• IBM Consulting

    DBA Consulting can help you with IBM BI and Web related work. Also IBM Linux is our portfolio.

  • Oracle Consulting

    For Oracle related consulting and Database work and support and Migration call DBA Consulting.

  • Novell/RedHat Consulting

    For all Novell Suse Linux and SAP on Suse Linux questions releated to OS and BI solutions. And offcourse also for the great RedHat products like RedHat Enterprise Server and JBoss middelware and BI on RedHat.

  • Microsoft Consulting

    For Microsoft Server 2012 onwards, Microsoft Client Windows 7 and higher, Microsoft Cloud Services (Azure,Office 365, etc.) related consulting services.

  • Citrix Consulting

    Citrix VDI in a box, Desktop Vertualizations and Citrix Netscaler security.

  • Web Development

    Web Development (Static Websites, CMS Websites (Drupal 7/8, WordPress, Joomla, Responsive Websites and Adaptive Websites).

23 November 2018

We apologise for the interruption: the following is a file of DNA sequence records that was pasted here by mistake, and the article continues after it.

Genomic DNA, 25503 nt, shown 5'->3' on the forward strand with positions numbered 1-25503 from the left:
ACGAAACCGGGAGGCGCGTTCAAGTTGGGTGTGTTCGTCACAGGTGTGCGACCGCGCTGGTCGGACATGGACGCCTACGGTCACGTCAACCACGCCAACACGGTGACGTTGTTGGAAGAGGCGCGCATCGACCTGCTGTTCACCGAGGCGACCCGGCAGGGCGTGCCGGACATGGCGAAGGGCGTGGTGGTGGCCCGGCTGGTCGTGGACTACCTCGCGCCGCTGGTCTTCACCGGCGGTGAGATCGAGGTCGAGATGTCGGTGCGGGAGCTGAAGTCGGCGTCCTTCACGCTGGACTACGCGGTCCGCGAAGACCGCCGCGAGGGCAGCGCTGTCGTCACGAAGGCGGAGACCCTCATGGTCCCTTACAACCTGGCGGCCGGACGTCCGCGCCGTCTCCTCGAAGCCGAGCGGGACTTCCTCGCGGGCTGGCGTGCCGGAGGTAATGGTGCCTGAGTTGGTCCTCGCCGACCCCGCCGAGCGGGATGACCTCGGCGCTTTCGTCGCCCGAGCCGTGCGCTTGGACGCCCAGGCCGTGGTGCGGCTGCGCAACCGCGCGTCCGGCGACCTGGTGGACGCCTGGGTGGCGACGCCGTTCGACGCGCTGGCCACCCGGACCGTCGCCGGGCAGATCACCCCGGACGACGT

Powering IT’s future while preserving the present: Introducing Red Hat Enterprise Linux 8

Powering IT’s future while preserving the present: Introducing Red Hat Enterprise Linux 8: Red Hat Enterprise Linux multi-year roadmap

Red Hat Enterprise Linux multi-year roadmap

Red Hat Enterprise Linux 8 (RHEL 8) has not been released, but, the beta was released on November 14 for you to get your hands dirty on the new version of world’s best enterprise operating system. This release came after IBM acquired Red Hat for $34 billion on October 28, 2018.  https://www.itzgeek.com/how-tos/linux/centos-how-tos/red-hat-enterprise-linux-8-release-date-and-new-features.html

Meet Red Hat Enterprise Linux 8

Linux containers, Kubernetes, artificial intelligence, blockchain and too many other technical breakthroughs to list all share a common component - Linux, the same workhorse that has driven mission-critical, production systems for nearly two decades. Today, we’re offering a vision of a Linux foundation to power the innovations that can extend and transform business IT well into the future: Meet Red Hat Enterprise Linux 8.

Microservices with Docker, Kubernetes, and Jenkins

Enterprise IT is evolving at a pace faster today than at any other point in history. This reality necessitates a common foundation that can span every footprint, from the datacenter to multiple public clouds, enabling organizations to meet every workload requirement and deliver any app, everywhere.